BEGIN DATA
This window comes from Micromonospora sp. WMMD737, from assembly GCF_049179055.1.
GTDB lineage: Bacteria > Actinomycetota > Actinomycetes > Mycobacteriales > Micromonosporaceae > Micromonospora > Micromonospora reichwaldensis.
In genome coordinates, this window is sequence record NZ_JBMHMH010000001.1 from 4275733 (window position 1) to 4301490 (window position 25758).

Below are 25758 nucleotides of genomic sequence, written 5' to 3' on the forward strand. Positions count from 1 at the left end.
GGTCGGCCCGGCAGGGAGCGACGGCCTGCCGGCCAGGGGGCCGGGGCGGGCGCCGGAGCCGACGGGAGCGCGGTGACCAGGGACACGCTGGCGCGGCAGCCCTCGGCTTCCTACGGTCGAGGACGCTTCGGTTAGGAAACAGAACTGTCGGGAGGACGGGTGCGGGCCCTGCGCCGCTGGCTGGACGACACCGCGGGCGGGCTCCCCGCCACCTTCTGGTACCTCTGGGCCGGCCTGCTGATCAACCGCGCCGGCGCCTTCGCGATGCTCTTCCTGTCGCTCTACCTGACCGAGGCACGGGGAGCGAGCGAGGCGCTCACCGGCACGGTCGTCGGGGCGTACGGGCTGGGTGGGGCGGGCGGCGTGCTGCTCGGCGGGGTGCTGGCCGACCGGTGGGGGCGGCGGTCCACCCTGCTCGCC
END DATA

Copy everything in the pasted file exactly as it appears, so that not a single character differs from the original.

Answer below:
This window comes from Micromonospora sp. WMMD737, from assembly GCF_049179055.1.
GTDB lineage: Bacteria > Actinomycetota > Actinomycetes > Mycobacteriales > Micromonosporaceae > Micromonospora > Micromonospora reichwaldensis.
In genome coordinates, this window is sequence record NZ_JBMHMH010000001.1 from 4275733 (window position 1) to 4301490 (window position 25758).

Below are 25758 nucleotides of genomic sequence, written 5' to 3' on the forward strand. Positions count from 1 at the left end.
GGTCGGCCCGGCAGGGAGCGACGGCCTGCCGGCCAGGGGGCCGGGGCGGGCGCCGGAGCCGACGGGAGCGCGGTGACCAGGGACACGCTGGCGCGGCAGCCCTCGGCTTCCTACGGTCGAGGACGCTTCGGTTAGGAAACAGAACTGTCGGGAGGACGGGTGCGGGCCCTGCGCCGCTGGCTGGACGACACCGCGGGCGGGCTCCCCGCCACCTTCTGGTACCTCTGGGCCGGCCTGCTGATCAACCGCGCCGGCGCCTTCGCGATGCTCTTCCTGTCGCTCTACCTGACCGAGGCACGGGGAGCGAGCGAGGCGCTCACCGGCACGGTCGTCGGGGCGTACGGGCTGGGTGGGGCGGGCGGCGTGCTGCTCGGCGGGGTGCTGGCCGACCGGTGGGGGCGGCGGTCCACCCTGCTCGCC